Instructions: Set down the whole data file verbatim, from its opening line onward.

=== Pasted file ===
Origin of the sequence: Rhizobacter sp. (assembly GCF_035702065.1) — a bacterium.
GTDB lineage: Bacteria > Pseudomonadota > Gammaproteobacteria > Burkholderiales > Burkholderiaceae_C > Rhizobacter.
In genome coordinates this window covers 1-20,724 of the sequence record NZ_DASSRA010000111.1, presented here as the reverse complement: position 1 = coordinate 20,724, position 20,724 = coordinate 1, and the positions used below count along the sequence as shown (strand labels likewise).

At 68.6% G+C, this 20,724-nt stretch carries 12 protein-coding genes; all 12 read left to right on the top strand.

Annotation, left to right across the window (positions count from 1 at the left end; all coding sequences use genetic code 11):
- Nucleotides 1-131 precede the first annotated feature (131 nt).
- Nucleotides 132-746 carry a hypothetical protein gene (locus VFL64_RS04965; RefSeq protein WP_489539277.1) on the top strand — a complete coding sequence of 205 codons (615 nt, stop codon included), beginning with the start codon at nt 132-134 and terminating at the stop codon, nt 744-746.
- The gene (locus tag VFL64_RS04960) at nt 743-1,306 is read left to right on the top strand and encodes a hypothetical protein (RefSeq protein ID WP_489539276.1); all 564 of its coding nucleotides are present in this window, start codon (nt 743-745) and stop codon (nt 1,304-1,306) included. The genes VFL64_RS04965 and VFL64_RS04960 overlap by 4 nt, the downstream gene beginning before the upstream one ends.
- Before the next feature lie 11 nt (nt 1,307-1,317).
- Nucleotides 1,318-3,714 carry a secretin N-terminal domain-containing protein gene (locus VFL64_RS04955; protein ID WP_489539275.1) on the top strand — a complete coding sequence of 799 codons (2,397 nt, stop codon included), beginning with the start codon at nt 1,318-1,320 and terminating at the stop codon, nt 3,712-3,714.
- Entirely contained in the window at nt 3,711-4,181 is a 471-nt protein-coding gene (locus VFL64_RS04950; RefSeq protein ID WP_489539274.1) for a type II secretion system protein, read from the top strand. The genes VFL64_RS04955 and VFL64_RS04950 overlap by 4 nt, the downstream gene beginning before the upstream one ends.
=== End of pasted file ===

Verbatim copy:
Origin of the sequence: Rhizobacter sp. (assembly GCF_035702065.1) — a bacterium.
GTDB lineage: Bacteria > Pseudomonadota > Gammaproteobacteria > Burkholderiales > Burkholderiaceae_C > Rhizobacter.
In genome coordinates this window covers 1-20,724 of the sequence record NZ_DASSRA010000111.1, presented here as the reverse complement: position 1 = coordinate 20,724, position 20,724 = coordinate 1, and the positions used below count along the sequence as shown (strand labels likewise).

At 68.6% G+C, this 20,724-nt stretch carries 12 protein-coding genes; all 12 read left to right on the top strand.

Annotation, left to right across the window (positions count from 1 at the left end; all coding sequences use genetic code 11):
- Nucleotides 1-131 precede the first annotated feature (131 nt).
- Nucleotides 132-746 carry a hypothetical protein gene (locus VFL64_RS04965; RefSeq protein WP_489539277.1) on the top strand — a complete coding sequence of 205 codons (615 nt, stop codon included), beginning with the start codon at nt 132-134 and terminating at the stop codon, nt 744-746.
- The gene (locus tag VFL64_RS04960) at nt 743-1,306 is read left to right on the top strand and encodes a hypothetical protein (RefSeq protein ID WP_489539276.1); all 564 of its coding nucleotides are present in this window, start codon (nt 743-745) and stop codon (nt 1,304-1,306) included. The genes VFL64_RS04965 and VFL64_RS04960 overlap by 4 nt, the downstream gene beginning before the upstream one ends.
- Before the next feature lie 11 nt (nt 1,307-1,317).
- Nucleotides 1,318-3,714 carry a secretin N-terminal domain-containing protein gene (locus VFL64_RS04955; protein ID WP_489539275.1) on the top strand — a complete coding sequence of 799 codons (2,397 nt, stop codon included), beginning with the start codon at nt 1,318-1,320 and terminating at the stop codon, nt 3,712-3,714.
- Entirely contained in the window at nt 3,711-4,181 is a 471-nt protein-coding gene (locus VFL64_RS04950; RefSeq protein ID WP_489539274.1) for a type II secretion system protein, read from the top strand. The genes VFL64_RS04955 and VFL64_RS04950 overlap by 4 nt, the downstream gene beginning before the upstream one ends.